Appeal from the District Court of Grand Forks County, Northeast Central Judicial District, the Honorable Lawrence E. Jahnke, Judge.
The opinion of the court was delivered by: VandeWalle, Chief Justice.
N.D. Supreme CourtState v. Pederson,
This opinion is subject to petition for rehearing. [Go to Documents]
[Download as WordPerfect] Concurrence filed.
Opinion of the Court by VandeWalle, Chief Justice.
[¶1] Kyle Pederson appealed from a district court order denying his motion to suppress evidence, which we treat as an Appeal from the subsequently entered criminal judgment. Pederson argues the district court erred in denying his motion because any evidence obtained after law officers unlawfully entered his motel room and arrested him must be suppressed under the fruit-of-the-poisonous-tree doctrine and any statements he made during the interrogation must be suppressed because he invoked his right to counsel. We affirm.
[¶2] Pederson became a suspect in multiple armed robberies in the Grand Forks area. On December 22, 2009, the district court issued a search warrant for Pederson's residence. Law officers began conducting surveillance on Pederson's house and followed Pederson when he left his home with a confidential informant. Pederson and the confidential informant went to a motel and reserved a room. Later that night the confidential informant left the motel room and met with law officers. The confidential informant told the officers that Pederson had been using a BB gun to commit the robberies but he was attempting to purchase a shotgun. The informant also said Pederson was becoming a little less stable and possibly more violent.
[¶3] The law officers decided to arrest Pederson based on the information the confidential informant provided. Four officers went to the motel room, carrying firearms and dressed in SWAT t-shirts and body armor. When the officers arrived at the motel room the door was approximately four inches ajar. One of the officers knocked on the door and the door opened approximately three-fourths of the way. The officers announced themselves and yelled "come out, show me your hands." Pederson started to come out of the bathroom, but ducked back in, and then came out with his hands up. All four officers had their weapons drawn and pointed at Pederson. One of the officers asked Pederson if they could enter and Pederson consented. After the officers entered the room, they ordered Pederson to lay on the floor and handcuffed him.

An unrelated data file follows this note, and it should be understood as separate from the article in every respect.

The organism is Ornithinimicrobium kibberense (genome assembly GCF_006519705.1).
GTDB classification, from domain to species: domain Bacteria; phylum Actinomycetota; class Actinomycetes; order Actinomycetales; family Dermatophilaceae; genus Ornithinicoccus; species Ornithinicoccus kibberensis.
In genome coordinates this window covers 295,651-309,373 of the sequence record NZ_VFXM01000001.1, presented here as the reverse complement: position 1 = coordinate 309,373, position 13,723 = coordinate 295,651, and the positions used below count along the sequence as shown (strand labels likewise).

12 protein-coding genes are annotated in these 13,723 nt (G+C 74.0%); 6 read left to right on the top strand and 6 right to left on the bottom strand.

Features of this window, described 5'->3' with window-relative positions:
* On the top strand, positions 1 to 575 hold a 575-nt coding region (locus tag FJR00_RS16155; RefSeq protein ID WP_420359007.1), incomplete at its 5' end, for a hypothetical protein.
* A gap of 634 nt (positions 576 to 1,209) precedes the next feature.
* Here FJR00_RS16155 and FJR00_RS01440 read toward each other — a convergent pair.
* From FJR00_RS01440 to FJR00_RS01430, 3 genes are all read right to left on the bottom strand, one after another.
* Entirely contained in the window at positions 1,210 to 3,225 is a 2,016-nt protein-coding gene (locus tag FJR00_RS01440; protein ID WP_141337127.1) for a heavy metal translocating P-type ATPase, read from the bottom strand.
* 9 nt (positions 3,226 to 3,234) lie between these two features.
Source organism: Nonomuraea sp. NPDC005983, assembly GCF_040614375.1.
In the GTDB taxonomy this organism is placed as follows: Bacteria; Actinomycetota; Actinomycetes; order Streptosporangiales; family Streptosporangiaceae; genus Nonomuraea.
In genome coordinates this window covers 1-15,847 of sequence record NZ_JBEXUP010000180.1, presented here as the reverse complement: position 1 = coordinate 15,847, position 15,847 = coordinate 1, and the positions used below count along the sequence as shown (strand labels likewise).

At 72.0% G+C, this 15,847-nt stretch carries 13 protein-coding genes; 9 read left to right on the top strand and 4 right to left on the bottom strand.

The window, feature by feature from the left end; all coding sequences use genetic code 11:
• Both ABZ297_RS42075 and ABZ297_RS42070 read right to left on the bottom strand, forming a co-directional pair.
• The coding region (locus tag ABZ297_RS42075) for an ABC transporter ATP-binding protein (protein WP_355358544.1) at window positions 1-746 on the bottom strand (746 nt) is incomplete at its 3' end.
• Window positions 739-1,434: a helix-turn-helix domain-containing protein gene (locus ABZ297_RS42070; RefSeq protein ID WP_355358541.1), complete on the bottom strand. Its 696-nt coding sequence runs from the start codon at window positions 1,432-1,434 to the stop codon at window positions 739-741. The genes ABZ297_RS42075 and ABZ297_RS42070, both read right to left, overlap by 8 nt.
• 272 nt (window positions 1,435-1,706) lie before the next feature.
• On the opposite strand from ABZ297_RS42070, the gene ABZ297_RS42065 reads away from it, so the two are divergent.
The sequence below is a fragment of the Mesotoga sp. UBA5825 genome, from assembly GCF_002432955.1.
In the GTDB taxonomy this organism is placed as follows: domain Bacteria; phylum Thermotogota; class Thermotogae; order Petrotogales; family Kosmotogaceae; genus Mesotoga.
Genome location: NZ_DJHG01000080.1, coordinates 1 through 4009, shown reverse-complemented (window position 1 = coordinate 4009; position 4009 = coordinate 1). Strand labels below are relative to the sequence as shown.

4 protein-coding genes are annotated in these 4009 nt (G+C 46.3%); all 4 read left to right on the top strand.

[¶4] Pederson was placed under arrest and taken to the police station for questioning. Pederson was informed he was under arrest and he was advised of his rights under Miranda v. Arizona, 384 U.S. 436 (1966). Pederson agreed to talk to the officers and signed a waiver of his rights before the interview began. On December 23, 2009, at approximately 12:30 a.m., three different officers began interviewing Pederson about the robberies. The interview was recorded. The officers questioned Pederson about the robberies and told him they thought he was involved. The officers questioned Pederson about what he told the confidential informant, and Pederson said:
A. Putting what togeth . . . I mean, that's . . I didn't say nothin' to the guy. What did I say, what . . . I don't know what to say, I mean . . . you're gonna sit there and beat this up, I mean, I'm getting a lawyer then or something, I mean this, it ain't got nothin' to do with me. I'm fuckin' telling you guys, it's got nothin' to do with me, I ain't no fuckin', go through my record, look at me, I'm not a violent person, okay. I don't do that, I don't steal, I ain't, you know, I've been living an honest, fuckin' life. I don't do nothin' but work. I've been, I've had a job steady since I was like 14 years old, you know. And I got into the dope and I've lost it all and here I am. Q. Can I give you my theory on this? A. Sure. Q. Do you want to keep talking with us here? A. Yeah, I mean . . sure. I got nothin' to hide, I'm not lying about it. Pederson continued to talk to the officers and he eventually confessed he was involved in the robberies.
[¶5] On December 23, 2009, Pederson was charged with one count of robbery. On January 6, 2010, Pederson was charged with five more counts of robbery, one count of possession of controlled substance, one count of possession of drug paraphernalia for use with oxycodone, ...